In the way we save, transfer, and consume data, USBs continue to be crucial. But are you aware of the variations in USB types? What USB version are you using, exactly?
Here is all the information you needs to know about USBs in light of the recent announcement that the EU Parliament has agreed to implement a universal USB charging cable by the year 2024.
Version v of USB types
A USB type is the design of the connector, but a USB version is the technology implemented in the device that enables data transfer. The speed at which data base can be sent depends on the USB version.
USB device types
Since the late 1990s, USBs have proliferated in the workplace. But these little, reasonably priced gadgets are utilised almost every day as businesses and homes rely more and more on technology.
It can be difficulties to sort through a tangle of electronic cords to determine which type you actually need.
The most popular USB type is Type-A. The common, all-purpose connector found on almost every PC and laptop is Type-A. Type-A connectors are commonly seen on TVs, gaming consoles, and even some media players.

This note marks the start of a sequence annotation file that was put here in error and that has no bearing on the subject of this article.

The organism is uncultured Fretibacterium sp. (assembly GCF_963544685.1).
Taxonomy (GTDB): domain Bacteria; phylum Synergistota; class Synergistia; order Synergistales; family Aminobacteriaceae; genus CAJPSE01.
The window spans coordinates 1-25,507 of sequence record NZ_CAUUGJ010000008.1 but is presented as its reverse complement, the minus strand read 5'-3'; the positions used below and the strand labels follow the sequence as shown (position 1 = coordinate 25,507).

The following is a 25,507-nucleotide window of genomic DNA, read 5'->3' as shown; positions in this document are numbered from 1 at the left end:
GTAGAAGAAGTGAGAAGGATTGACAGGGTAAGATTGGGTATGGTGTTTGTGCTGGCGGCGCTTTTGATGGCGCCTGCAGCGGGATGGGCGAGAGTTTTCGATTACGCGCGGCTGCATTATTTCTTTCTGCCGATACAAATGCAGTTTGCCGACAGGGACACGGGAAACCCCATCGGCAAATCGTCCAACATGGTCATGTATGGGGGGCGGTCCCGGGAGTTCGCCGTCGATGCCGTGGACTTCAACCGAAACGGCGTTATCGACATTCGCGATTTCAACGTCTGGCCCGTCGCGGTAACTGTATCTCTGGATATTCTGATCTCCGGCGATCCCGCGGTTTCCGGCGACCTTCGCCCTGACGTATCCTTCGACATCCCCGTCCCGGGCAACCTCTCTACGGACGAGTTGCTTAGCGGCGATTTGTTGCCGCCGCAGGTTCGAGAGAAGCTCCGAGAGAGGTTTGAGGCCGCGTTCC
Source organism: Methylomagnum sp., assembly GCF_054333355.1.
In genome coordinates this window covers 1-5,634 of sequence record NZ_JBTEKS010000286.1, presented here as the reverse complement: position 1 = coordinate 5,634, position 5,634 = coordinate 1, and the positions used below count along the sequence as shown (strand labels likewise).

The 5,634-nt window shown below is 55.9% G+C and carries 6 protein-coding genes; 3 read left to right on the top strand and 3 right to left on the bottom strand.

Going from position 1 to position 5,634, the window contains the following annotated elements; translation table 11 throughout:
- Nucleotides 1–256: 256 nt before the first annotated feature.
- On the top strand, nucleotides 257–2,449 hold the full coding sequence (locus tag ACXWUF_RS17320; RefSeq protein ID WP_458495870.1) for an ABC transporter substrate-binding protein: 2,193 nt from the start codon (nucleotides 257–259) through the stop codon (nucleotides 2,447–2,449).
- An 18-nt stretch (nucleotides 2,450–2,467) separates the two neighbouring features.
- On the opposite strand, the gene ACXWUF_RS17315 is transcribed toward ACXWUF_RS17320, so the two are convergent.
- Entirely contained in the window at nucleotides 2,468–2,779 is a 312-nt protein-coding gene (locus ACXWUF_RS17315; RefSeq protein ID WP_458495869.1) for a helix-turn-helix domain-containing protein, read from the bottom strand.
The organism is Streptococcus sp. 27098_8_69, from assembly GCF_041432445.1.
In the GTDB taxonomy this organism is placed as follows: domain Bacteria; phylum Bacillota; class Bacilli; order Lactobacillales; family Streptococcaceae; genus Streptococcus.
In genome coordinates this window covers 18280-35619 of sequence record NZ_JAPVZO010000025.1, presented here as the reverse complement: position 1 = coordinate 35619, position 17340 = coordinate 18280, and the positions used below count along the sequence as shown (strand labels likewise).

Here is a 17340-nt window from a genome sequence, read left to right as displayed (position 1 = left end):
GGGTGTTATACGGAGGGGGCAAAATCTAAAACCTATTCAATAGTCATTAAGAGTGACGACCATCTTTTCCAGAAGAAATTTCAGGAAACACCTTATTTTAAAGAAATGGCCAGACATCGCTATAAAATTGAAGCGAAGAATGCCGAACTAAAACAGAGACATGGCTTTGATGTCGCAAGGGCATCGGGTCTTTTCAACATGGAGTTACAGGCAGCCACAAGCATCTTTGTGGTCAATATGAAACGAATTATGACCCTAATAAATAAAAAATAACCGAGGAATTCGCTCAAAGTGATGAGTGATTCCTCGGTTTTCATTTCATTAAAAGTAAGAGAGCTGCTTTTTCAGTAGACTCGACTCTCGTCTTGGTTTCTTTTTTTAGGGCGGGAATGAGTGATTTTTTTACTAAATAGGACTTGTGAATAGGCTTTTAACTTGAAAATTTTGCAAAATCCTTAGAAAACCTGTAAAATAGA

Many devices, like external hard drives and printers, demand a USB Type-B connection. The Type-B connector comes in two different configurations, which further complicates matters. Some employ the older USB 3.0 and later spec connections, while others use the faster USB 1.1 and 2.0 speed protocols.
Type Mini-B ports are commonly found on portable devices including digital cameras, music players, and some mobile phones.
Micro-B connectors are frequently found on Android devices and external hard drives and are used in conjunction with USB version 2.0.
USB-C cables are becoming widely available as we utilise more and more handheld portable devices. The key advantages of Type-C cables are that they are more mobile-friendly due to being lighter and thinner than their predecessors.
Type-C connections, which may be used for charging and data transfer, are being incorporated into an increasing number of devices.
Despite also being referred to as “Full Speed” USB, the USB 1 version’s top speed is only 12Mbps. While these older devices continue to function with modern modems, the speed in megabits per second won’t grow.
USB 2 – The USB 2 is a “High Speed” version of the USB 1. 480 Mbps as the maximum transfer speed available to users. Both modern and vintage devices continue to function with USB 2 versions.
USB 3 – This “Super Speed” USB version has a 5Gbps maximum transfer speed.
There are generational versions inside each USB version, such as USB 3.1, 3.2, etc., and each generation delivers more performance than the last.